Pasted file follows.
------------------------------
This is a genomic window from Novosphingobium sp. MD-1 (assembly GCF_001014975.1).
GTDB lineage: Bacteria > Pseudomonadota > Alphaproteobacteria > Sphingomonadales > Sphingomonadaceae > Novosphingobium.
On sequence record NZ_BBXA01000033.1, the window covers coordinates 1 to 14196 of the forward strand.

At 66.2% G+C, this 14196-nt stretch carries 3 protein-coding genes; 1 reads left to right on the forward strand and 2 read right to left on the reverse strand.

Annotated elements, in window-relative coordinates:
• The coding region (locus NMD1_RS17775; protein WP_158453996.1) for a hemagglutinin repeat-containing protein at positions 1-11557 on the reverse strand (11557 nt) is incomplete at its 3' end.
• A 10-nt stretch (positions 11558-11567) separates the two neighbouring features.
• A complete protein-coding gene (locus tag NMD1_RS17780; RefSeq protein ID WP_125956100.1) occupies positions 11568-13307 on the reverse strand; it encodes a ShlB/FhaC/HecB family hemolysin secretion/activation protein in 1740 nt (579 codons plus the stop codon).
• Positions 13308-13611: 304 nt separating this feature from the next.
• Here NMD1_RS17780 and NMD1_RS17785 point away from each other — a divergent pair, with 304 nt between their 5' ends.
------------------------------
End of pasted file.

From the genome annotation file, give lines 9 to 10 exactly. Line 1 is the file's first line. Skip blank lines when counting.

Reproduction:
• Positions 13308-13611: 304 nt separating this feature from the next.
• Here NMD1_RS17780 and NMD1_RS17785 point away from each other — a divergent pair, with 304 nt between their 5' ends.